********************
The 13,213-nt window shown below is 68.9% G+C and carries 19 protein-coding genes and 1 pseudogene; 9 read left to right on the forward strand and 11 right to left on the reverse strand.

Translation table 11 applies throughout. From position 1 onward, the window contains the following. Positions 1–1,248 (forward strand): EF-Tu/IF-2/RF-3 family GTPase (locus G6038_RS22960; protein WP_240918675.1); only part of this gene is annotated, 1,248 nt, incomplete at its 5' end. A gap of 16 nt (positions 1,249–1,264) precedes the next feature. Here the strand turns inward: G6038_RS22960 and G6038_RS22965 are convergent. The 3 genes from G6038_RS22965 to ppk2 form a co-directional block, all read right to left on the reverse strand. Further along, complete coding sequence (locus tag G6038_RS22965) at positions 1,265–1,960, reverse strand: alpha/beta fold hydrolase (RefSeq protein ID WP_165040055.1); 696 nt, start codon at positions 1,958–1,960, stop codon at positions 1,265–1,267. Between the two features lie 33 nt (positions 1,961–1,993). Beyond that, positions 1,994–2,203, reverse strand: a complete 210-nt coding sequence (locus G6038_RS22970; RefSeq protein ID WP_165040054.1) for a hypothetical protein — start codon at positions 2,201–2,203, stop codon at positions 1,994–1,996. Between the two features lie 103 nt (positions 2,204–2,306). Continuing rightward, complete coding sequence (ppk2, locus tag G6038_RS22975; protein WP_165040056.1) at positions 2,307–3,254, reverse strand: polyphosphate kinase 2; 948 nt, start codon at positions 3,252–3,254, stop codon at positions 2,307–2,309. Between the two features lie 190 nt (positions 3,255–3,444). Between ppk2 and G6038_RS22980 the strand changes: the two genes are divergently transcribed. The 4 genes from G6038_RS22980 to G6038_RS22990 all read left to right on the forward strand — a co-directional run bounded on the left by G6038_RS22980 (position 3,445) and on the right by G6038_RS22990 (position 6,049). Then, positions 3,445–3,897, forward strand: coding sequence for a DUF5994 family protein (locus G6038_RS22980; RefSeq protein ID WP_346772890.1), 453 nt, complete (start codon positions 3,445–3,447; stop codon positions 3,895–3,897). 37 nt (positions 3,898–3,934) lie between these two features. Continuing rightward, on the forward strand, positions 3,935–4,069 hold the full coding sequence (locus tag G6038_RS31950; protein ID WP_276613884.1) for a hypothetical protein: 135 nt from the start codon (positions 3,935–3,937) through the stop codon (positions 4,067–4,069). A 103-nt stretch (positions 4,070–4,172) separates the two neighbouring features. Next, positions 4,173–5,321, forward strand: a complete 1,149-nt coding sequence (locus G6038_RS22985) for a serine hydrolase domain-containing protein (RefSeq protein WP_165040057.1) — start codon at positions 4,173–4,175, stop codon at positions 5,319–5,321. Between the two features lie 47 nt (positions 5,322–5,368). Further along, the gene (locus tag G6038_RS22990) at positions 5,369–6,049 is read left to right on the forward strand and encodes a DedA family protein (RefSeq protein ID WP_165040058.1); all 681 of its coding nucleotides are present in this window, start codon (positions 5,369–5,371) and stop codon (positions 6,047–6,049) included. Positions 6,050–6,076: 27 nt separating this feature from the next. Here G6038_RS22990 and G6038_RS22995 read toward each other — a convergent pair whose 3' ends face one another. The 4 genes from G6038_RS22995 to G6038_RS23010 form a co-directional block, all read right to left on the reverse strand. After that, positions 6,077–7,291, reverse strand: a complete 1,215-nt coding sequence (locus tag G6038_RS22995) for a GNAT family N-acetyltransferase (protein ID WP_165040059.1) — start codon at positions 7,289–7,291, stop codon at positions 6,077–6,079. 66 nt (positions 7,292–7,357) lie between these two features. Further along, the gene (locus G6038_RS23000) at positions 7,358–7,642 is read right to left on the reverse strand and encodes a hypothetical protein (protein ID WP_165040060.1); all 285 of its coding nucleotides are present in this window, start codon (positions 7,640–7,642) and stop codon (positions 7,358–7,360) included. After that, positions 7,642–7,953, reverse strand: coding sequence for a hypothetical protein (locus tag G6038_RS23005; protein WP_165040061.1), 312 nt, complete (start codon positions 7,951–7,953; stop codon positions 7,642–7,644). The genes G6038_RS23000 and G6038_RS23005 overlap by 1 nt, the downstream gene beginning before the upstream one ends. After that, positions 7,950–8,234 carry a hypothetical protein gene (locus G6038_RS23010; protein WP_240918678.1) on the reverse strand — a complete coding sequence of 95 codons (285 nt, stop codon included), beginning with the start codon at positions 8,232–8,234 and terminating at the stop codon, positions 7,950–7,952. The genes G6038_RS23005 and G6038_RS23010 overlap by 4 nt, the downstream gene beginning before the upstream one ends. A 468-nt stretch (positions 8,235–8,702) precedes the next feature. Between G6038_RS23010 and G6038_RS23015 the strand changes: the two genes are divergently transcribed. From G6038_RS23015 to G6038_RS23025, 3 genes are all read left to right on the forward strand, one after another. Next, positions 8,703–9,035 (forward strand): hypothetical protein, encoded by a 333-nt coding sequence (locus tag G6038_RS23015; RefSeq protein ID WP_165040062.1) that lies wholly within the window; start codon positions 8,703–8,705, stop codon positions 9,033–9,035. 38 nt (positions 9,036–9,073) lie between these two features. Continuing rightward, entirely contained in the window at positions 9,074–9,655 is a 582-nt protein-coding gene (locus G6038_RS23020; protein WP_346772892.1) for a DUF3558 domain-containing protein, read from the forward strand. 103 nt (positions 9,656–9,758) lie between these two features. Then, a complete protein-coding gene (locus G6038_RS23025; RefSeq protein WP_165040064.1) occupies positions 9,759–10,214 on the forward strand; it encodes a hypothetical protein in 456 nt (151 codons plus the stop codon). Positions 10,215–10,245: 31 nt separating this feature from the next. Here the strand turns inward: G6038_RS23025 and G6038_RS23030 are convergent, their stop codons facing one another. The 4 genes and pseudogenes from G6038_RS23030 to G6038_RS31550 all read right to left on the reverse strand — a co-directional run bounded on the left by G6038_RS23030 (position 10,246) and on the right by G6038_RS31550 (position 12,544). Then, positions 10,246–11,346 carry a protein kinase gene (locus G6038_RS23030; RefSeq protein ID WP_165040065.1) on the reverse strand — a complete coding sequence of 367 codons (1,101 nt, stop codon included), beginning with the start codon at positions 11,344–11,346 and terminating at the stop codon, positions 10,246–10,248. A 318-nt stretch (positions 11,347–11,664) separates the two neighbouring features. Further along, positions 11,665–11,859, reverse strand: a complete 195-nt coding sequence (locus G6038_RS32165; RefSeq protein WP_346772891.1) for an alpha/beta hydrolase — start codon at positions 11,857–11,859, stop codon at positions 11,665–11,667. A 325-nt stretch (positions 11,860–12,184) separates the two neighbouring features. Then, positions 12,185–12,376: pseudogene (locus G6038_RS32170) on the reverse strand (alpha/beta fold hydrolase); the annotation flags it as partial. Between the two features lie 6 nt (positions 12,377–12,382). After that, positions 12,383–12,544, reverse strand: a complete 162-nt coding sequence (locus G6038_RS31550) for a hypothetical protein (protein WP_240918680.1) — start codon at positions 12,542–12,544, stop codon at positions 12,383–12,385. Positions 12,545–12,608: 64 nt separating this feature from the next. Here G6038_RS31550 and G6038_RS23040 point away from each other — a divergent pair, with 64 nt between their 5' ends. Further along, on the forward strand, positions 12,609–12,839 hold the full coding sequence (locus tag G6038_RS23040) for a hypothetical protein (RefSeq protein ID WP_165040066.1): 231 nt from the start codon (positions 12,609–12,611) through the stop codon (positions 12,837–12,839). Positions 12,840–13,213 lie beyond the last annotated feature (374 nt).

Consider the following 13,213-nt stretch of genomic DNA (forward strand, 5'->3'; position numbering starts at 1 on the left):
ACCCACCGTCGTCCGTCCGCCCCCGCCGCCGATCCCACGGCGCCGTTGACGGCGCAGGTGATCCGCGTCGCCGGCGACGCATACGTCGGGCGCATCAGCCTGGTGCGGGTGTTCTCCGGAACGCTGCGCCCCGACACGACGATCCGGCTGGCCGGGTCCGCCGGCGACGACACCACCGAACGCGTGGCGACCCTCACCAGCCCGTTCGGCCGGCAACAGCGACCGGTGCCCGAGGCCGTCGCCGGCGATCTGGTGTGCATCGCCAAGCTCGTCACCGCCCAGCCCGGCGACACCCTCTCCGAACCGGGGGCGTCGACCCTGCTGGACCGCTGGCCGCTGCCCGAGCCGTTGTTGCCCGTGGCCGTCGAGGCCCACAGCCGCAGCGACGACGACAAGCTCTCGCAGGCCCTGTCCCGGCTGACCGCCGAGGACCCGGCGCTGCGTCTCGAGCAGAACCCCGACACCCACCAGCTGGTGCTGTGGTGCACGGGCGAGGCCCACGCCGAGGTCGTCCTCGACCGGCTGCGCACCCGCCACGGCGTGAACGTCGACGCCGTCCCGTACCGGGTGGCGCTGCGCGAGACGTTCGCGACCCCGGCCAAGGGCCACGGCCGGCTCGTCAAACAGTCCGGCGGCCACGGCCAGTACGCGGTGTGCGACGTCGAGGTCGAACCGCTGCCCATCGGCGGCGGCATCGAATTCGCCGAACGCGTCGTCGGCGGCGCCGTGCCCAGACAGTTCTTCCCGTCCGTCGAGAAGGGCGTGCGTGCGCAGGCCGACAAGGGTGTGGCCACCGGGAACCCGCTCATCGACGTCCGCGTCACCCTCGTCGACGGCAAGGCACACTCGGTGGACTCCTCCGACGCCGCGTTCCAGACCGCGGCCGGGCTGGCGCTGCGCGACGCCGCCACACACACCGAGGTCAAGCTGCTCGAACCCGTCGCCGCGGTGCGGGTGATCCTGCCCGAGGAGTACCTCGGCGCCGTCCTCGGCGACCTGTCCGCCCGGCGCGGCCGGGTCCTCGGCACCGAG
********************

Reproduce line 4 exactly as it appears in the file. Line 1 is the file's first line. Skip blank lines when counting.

ACCCACCGTCGTCCGTCCGCCCCCGCCGCCGATCCCACGGCGCCGTTGACGGCGCAGGTGATCCGCGTCGCCGGCGACGCATACGTCGGGCGCATCAGCCTGGTGCGGGTGTTCTCCGGAACGCTGCGCCCCGACACGACGATCCGGCTGGCCGGGTCCGCCGGCGACGACACCACCGAACGCGTGGCGACCCTCACCAGCCCGTTCGGCCGGCAACAGCGACCGGTGCCCGAGGCCGTCGCCGGCGATCTGGTGTGCATCGCCAAGCTCGTCACCGCCCAGCCCGGCGACACCCTCTCCGAACCGGGGGCGTCGACCCTGCTGGACCGCTGGCCGCTGCCCGAGCCGTTGTTGCCCGTGGCCGTCGAGGCCCACAGCCGCAGCGACGACGACAAGCTCTCGCAGGCCCTGTCCCGGCTGACCGCCGAGGACCCGGCGCTGCGTCTCGAGCAGAACCCCGACACCCACCAGCTGGTGCTGTGGTGCACGGGCGAGGCCCACGCCGAGGTCGTCCTCGACCGGCTGCGCACCCGCCACGGCGTGAACGTCGACGCCGTCCCGTACCGGGTGGCGCTGCGCGAGACGTTCGCGACCCCGGCCAAGGGCCACGGCCGGCTCGTCAAACAGTCCGGCGGCCACGGCCAGTACGCGGTGTGCGACGTCGAGGTCGAACCGCTGCCCATCGGCGGCGGCATCGAATTCGCCGAACGCGTCGTCGGCGGCGCCGTGCCCAGACAGTTCTTCCCGTCCGTCGAGAAGGGCGTGCGTGCGCAGGCCGACAAGGGTGTGGCCACCGGGAACCCGCTCATCGACGTCCGCGTCACCCTCGTCGACGGCAAGGCACACTCGGTGGACTCCTCCGACGCCGCGTTCCAGACCGCGGCCGGGCTGGCGCTGCGCGACGCCGCCACACACACCGAGGTCAAGCTGCTCGAACCCGTCGCCGCGGTGCGGGTGATCCTGCCCGAGGAGTACCTCGGCGCCGTCCTCGGCGACCTGTCCGCCCGGCGCGGCCGGGTCCTCGGCACCGAG